• +3
    General Comment"A booth in the Midwest" seems like a Bob answer to "Where are you calling from?"
    onethingscertainon June 19, 2010   Link
  • +2
    General CommentI adore this song. "You who are so good with words and at keeping things vague, and i need some of that vagueness now...". This song doesn't have lines, it just has these concepts flow on to take you to different parts of her memories/ emotions. Brilliant. Her talent is a real blessing
    vileninon March 11, 2005   Link
  • +2
    General Comment"What really is the core issue is: Did Bob really love Joan or was she just a 'deviation' for him when he broke up with Suze."

    In response to this, I think Dylan absolutely loved Joan Baez, he was just unable to express it in a way that was adequate for either of them. In "No Direction Home", when he's talking about her and how careless he was with her, Dylan says "It's hard to be wise and in love at the same time." For Dylan, that's such a vulnerable statement, and I think a very telling one.
    bagismon September 16, 2006   Link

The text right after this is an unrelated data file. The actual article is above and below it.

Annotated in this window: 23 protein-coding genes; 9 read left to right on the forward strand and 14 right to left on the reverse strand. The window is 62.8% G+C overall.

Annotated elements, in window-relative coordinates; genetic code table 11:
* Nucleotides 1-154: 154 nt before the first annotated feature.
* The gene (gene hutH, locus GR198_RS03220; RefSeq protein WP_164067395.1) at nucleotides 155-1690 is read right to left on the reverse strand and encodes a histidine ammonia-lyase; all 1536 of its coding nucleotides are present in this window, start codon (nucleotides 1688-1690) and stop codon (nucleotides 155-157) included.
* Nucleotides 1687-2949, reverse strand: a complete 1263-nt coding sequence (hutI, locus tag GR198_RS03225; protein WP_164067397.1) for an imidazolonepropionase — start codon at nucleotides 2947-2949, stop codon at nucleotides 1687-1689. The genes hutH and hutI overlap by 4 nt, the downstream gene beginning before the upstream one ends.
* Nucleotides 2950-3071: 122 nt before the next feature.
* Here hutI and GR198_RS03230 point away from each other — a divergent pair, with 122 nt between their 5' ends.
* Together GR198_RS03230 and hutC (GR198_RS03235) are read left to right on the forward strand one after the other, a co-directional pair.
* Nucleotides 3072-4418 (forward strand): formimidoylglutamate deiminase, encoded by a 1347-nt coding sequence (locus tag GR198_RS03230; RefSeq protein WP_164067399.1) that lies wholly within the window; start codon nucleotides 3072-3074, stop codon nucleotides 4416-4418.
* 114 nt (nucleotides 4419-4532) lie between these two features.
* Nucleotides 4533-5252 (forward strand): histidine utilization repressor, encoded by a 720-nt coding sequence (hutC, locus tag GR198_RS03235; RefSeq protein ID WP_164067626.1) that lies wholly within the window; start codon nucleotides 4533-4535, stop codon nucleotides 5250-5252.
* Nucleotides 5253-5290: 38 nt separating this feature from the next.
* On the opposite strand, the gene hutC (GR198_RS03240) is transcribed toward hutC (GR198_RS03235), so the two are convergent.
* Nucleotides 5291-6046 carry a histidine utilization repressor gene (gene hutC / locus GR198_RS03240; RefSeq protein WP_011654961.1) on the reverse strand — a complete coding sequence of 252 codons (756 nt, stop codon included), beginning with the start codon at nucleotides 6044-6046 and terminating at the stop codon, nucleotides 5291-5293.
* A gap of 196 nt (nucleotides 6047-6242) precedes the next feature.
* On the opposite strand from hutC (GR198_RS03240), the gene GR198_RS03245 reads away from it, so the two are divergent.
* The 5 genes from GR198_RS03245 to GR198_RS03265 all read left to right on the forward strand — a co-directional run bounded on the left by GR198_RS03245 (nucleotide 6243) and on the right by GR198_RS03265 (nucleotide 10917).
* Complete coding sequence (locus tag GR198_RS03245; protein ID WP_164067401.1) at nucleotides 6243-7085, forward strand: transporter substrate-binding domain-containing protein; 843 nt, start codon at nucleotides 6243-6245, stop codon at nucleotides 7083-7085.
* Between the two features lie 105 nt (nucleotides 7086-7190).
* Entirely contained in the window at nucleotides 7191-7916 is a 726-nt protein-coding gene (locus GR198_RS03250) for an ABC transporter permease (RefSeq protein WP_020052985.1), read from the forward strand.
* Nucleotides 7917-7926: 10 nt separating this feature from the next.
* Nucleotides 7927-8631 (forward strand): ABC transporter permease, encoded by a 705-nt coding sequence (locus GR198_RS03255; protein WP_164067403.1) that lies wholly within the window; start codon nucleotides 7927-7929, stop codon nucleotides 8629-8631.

• +2
    General Comment"hearing a voice I'd known a couple of light years ago
    Heading straight for a fall" Considering the song was written in 1975, it is my reading of it, that Bob rang her up one day looking for sympathy when he realised his marriage to Sara Lownds was on the rocks. According to a Wikipedia entry "Their marriage first became strained around April 1974 when he began taking art classes from Norman Raeben, a 73-year-old Russian immigrant... Raeban's teaching methods radically changed the musician's way of thinking, and he would later tell an interviewer, "I went home after that first day and my wife never did understand me ever since that day. That's when our marriage started breaking up. She never knew what I was talking about, what I was thinking about, and I couldn't possibly explain it." His marriage ended in 1977, which is the fall that is referred to. Would it be too much of a stretch that Baez was the charcoal and Lownds was the shiny metal (Dylan refers to Sara's silver cross in "Sad Eyed lady of the lowlands"). Time has brought decay (rust) in his relationship with Sara and Baez is pointing out he could have had a diamond instead, Baez. There is a strong feeling of "I told you so" to the song.
    melco99on September 10, 2011   Link
  • +1
    General CommentI think it's about Joan's relationship with Bob Dylan.
    zooeyon May 25, 2002   Link